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I'm fairly new to and WPF (and programming in general), so please bear with me. I'm attempting to write a useful database app for my business as a learning project. I did a draft in WinForms, referring to the (very good) Murach book, but am now trying to re-write it with a WPF UI and cleaner code.

I think I understand the basics of WPF binding, but am tearing my hair out trying to find a simple way of binding to parent details - which I would have thought was a very basic scenario, but I can't find anything on it. For example, let's say I have

  • a 'Customers' table with CustomerID, Name, various contact details and then foreign keys CityID and GroupID;
  • a 'City' table with CityID, CityName and foreign key StateID;
  • a 'State' table with StateID, StateName;
  • a 'Groups' table with GroupID, GroupName etc.

...with a strongly typed dataset including relationships and a bunch of tableadapters.

All I want to do in this case is display the details for a specific Customer (when the user has entered their CustomerID). I can easily bind to the data in the 'Customers' table, but how do I use bindings to retrieve the CityName, StateName and GroupName from the related tables? A partial example below.


    <CollectionViewSource x:Key="CustomersViewSource" 
                            Source="{Binding Path=Customers,Source={StaticResource CustomersDataSet}}" />
<Grid DataContext="{Binding Source={StaticResource CustomersViewSource}}">
    <TextBox Name="customerName" Text="{Binding Path=Name}" />
    <TextBox Name="customerPhone" Text="{Binding Path=PhoneNumber}" />
    <Label Name="lblGroup" Content="[needs to bind to GroupName]">
    <Label Name="lblCity" Content="[needs to bind to CityName]">

I've read articles on setting up master/detail scenarios, which is straightforward, so I could bind customers into a datagrid for a selected city, for example, by using the foreign key as the binding path for the customer control. Here I'm trying to do it back the other way, though, looking up the parent details based on a selected customer. Can anyone nudge me in the right direction?

Failing this, I've only been able to do it through VB - and it's pretty nasty. Assuming that I've created a CustomerViewSource and looked up the relevant customer, and filled the various tables in my dataset, something like this:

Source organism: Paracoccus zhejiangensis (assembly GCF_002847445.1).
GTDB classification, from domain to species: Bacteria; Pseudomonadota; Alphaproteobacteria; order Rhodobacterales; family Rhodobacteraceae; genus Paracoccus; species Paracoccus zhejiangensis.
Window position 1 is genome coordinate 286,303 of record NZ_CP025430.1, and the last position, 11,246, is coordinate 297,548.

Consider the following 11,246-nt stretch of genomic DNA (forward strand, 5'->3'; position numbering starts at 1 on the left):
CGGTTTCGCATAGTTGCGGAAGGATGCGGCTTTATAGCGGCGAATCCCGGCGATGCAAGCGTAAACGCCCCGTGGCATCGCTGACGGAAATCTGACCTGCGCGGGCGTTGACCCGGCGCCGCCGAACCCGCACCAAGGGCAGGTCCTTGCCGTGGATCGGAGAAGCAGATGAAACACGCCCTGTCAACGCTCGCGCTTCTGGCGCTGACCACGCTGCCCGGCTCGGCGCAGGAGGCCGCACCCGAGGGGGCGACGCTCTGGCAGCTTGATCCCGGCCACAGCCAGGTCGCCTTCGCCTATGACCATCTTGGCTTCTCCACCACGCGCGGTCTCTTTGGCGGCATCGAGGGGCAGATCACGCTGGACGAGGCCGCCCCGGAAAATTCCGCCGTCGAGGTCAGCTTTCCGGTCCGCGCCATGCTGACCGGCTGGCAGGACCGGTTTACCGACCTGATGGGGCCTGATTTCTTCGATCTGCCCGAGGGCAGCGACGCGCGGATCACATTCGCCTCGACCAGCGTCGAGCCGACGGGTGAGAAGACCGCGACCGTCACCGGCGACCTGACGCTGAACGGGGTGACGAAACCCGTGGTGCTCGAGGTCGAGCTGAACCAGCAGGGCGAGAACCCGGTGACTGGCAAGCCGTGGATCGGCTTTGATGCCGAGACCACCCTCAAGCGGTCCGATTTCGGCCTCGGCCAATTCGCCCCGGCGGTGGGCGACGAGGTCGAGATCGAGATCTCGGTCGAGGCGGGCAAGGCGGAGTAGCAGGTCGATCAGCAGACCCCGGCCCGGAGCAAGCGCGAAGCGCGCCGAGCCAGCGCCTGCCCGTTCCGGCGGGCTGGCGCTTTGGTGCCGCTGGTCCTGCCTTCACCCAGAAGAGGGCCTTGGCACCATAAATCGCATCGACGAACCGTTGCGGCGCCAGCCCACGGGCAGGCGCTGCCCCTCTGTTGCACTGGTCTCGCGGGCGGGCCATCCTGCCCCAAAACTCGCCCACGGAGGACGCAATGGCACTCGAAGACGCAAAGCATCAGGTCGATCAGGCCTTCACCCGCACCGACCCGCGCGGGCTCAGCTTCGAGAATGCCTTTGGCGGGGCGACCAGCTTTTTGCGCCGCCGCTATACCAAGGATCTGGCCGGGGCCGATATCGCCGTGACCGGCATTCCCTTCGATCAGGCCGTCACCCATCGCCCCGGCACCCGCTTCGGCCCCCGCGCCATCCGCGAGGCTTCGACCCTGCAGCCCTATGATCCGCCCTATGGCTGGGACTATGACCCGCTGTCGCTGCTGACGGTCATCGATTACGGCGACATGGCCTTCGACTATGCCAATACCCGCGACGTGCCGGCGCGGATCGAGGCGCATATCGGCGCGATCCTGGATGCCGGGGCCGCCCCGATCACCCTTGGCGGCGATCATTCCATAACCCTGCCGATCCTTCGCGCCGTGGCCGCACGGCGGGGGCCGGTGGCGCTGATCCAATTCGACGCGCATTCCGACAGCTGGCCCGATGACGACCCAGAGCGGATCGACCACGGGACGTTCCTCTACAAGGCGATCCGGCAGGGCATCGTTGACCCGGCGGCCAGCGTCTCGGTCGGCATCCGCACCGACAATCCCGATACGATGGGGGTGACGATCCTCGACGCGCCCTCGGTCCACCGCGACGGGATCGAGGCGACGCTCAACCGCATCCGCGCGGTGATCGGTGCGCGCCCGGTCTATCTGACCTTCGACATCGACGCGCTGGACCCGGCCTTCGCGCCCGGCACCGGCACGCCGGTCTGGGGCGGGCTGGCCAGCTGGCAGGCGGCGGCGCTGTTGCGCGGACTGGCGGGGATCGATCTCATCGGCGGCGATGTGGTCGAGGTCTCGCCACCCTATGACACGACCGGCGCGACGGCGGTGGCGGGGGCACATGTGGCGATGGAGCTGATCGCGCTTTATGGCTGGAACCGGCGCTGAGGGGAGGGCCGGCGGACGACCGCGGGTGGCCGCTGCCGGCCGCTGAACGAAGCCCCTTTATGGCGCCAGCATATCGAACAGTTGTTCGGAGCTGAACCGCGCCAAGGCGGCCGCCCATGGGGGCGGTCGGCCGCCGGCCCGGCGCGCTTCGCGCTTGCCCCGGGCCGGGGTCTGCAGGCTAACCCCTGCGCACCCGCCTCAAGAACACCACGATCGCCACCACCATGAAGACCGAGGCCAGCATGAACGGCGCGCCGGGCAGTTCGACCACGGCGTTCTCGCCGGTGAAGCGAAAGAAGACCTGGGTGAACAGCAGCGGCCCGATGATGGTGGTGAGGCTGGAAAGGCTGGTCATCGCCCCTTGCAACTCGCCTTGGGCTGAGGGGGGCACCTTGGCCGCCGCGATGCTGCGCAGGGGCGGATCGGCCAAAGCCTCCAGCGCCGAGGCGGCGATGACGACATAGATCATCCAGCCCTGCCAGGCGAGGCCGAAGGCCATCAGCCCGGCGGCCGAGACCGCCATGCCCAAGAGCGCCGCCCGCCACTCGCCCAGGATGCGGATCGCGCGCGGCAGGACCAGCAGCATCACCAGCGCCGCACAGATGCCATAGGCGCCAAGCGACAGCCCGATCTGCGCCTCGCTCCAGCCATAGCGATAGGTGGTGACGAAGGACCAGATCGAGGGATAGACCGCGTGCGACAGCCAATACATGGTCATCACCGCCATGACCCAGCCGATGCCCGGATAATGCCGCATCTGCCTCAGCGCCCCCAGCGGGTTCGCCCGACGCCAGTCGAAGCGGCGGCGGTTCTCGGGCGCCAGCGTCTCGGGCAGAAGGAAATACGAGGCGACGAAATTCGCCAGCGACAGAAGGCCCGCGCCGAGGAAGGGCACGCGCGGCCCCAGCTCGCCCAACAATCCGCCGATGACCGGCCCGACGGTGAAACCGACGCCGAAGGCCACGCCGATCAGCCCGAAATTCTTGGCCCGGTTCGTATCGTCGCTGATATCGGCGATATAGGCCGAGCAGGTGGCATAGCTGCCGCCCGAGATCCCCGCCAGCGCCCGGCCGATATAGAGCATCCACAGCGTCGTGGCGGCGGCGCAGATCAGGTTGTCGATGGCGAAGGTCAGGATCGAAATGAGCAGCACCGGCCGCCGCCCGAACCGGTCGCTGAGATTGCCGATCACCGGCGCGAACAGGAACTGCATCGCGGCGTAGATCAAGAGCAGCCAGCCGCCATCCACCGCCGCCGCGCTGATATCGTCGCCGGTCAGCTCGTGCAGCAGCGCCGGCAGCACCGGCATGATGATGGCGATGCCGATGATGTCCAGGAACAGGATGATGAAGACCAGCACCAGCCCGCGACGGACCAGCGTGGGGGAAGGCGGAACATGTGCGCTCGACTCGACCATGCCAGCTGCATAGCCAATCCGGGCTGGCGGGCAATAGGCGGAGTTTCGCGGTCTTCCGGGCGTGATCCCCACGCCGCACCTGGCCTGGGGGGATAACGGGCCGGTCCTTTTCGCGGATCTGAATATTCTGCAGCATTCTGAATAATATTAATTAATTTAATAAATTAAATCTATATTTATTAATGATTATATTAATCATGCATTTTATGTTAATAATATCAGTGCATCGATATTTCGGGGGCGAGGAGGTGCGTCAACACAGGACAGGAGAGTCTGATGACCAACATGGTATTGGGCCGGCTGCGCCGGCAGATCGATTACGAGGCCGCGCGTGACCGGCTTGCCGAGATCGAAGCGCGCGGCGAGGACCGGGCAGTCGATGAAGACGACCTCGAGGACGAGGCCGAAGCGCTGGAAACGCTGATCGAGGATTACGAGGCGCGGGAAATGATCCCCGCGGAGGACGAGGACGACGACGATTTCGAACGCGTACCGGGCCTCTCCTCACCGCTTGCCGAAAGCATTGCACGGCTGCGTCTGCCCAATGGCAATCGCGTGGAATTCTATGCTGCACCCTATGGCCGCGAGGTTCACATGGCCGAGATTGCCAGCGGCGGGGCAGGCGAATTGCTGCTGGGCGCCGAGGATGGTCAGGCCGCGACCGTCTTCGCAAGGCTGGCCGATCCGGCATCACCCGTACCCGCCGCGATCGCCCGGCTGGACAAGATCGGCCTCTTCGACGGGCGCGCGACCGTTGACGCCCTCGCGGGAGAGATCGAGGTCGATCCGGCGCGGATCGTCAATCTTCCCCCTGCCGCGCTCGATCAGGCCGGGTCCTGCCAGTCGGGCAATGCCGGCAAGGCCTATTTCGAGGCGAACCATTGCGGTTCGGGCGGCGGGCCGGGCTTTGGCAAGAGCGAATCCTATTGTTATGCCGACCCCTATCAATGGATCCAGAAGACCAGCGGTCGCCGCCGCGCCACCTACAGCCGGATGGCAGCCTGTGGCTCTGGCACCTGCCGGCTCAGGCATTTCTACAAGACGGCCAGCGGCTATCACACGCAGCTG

Dim rowCustomer As System.Data.DataRowView = CustomerViewSource.View.CurrentItem
Dim drCustomer As System.Data.Datarow = rowCustomer.Row
Dim drGroup as drCustomer.GetParentRow("FK_Customers_Groups")
lblGroup.Content = drGroup.Item("GroupName")

I shouldn't have to do this so clumsily though... should I?

One more thing: at the moment I'm selecting a customer by filling the dataset using a parameterized query on the tableadapter, e.g.

SELECT CustomerID, CustomerName
FROM Customers
WHERE CustomerID = @CustomerID

And then just moving to the first record (as there will only be one). Is this a normal method of looking up a customer? I could also use this method by getting the foreign keys from my customer row and filling the different tables in the dataset all using parameterised queries, then just binding to each table separately - but again, seems very messy.

Any help with this problem, or even general advice, hugely appreciated. If I haven't been clear enough (or provided good examples), happy to explain further. Cheers.

share|improve this question
up vote 1 down vote accepted

First, these are actually child rows, not parent rows. It's a little counterintuitive, but the parent is the "one" side of the one-to-many relation, and the child is the "many," so Group, City, and State are all parents of Customer. Your code example shows this.

Next, in ADO.NET, you can accomplish everything you're trying to do here by creating a DataColumn in the Customer DataTable and setting its Expression. Create a column named StateName and set its expression to Parent(FK_Customers_States).StateName. Now you can bind to it the way you'd bind to any other column.

share|improve this answer
Brilliant, thank you Robert, I wasn't aware of Expressions at all and that is exactly what I needed to know here. Perhaps I should take a step back and make sure I have my head around ADO.NET more thoroughly before I dive ahead with the programming! And yes, I understand which is which with parent/child, probably just didn't say it right. Cheers. – Chad_Valiant Aug 2 '11 at 3:00

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